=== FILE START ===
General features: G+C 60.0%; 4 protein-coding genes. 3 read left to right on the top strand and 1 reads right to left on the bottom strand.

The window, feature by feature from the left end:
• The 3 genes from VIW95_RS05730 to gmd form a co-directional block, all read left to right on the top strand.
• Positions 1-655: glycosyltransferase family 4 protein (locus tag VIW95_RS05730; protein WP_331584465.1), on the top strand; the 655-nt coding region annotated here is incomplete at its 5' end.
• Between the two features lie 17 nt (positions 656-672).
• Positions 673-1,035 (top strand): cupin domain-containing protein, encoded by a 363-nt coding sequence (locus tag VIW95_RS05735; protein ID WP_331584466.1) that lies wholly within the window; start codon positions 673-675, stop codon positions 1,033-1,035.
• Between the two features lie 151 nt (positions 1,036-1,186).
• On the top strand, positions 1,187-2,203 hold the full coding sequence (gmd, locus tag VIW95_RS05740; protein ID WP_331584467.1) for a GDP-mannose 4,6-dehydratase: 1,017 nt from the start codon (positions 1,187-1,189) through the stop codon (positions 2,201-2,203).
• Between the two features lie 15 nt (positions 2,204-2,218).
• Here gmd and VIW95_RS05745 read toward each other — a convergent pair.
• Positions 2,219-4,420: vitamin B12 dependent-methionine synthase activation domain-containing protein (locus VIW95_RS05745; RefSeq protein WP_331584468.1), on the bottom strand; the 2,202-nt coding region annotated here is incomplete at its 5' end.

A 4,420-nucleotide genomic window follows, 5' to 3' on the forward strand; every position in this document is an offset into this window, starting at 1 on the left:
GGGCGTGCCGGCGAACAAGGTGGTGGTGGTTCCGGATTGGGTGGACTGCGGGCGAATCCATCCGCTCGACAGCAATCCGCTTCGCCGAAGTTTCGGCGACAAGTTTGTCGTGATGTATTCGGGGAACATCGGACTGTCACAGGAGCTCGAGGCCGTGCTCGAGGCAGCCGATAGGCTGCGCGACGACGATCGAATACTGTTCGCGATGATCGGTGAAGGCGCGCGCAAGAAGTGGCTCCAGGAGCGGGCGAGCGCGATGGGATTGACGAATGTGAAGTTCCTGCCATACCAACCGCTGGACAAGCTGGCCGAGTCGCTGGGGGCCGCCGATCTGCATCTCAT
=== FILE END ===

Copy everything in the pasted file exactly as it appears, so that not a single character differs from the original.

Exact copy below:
General features: G+C 60.0%; 4 protein-coding genes. 3 read left to right on the top strand and 1 reads right to left on the bottom strand.

The window, feature by feature from the left end:
• The 3 genes from VIW95_RS05730 to gmd form a co-directional block, all read left to right on the top strand.
• Positions 1-655: glycosyltransferase family 4 protein (locus tag VIW95_RS05730; protein WP_331584465.1), on the top strand; the 655-nt coding region annotated here is incomplete at its 5' end.
• Between the two features lie 17 nt (positions 656-672).
• Positions 673-1,035 (top strand): cupin domain-containing protein, encoded by a 363-nt coding sequence (locus tag VIW95_RS05735; protein ID WP_331584466.1) that lies wholly within the window; start codon positions 673-675, stop codon positions 1,033-1,035.
• Between the two features lie 151 nt (positions 1,036-1,186).
• On the top strand, positions 1,187-2,203 hold the full coding sequence (gmd, locus tag VIW95_RS05740; protein ID WP_331584467.1) for a GDP-mannose 4,6-dehydratase: 1,017 nt from the start codon (positions 1,187-1,189) through the stop codon (positions 2,201-2,203).
• Between the two features lie 15 nt (positions 2,204-2,218).
• Here gmd and VIW95_RS05745 read toward each other — a convergent pair.
• Positions 2,219-4,420: vitamin B12 dependent-methionine synthase activation domain-containing protein (locus VIW95_RS05745; RefSeq protein WP_331584468.1), on the bottom strand; the 2,202-nt coding region annotated here is incomplete at its 5' end.

A 4,420-nucleotide genomic window follows, 5' to 3' on the forward strand; every position in this document is an offset into this window, starting at 1 on the left:
GGGCGTGCCGGCGAACAAGGTGGTGGTGGTTCCGGATTGGGTGGACTGCGGGCGAATCCATCCGCTCGACAGCAATCCGCTTCGCCGAAGTTTCGGCGACAAGTTTGTCGTGATGTATTCGGGGAACATCGGACTGTCACAGGAGCTCGAGGCCGTGCTCGAGGCAGCCGATAGGCTGCGCGACGACGATCGAATACTGTTCGCGATGATCGGTGAAGGCGCGCGCAAGAAGTGGCTCCAGGAGCGGGCGAGCGCGATGGGATTGACGAATGTGAAGTTCCTGCCATACCAACCGCTGGACAAGCTGGCCGAGTCGCTGGGGGCCGCCGATCTGCATCTCAT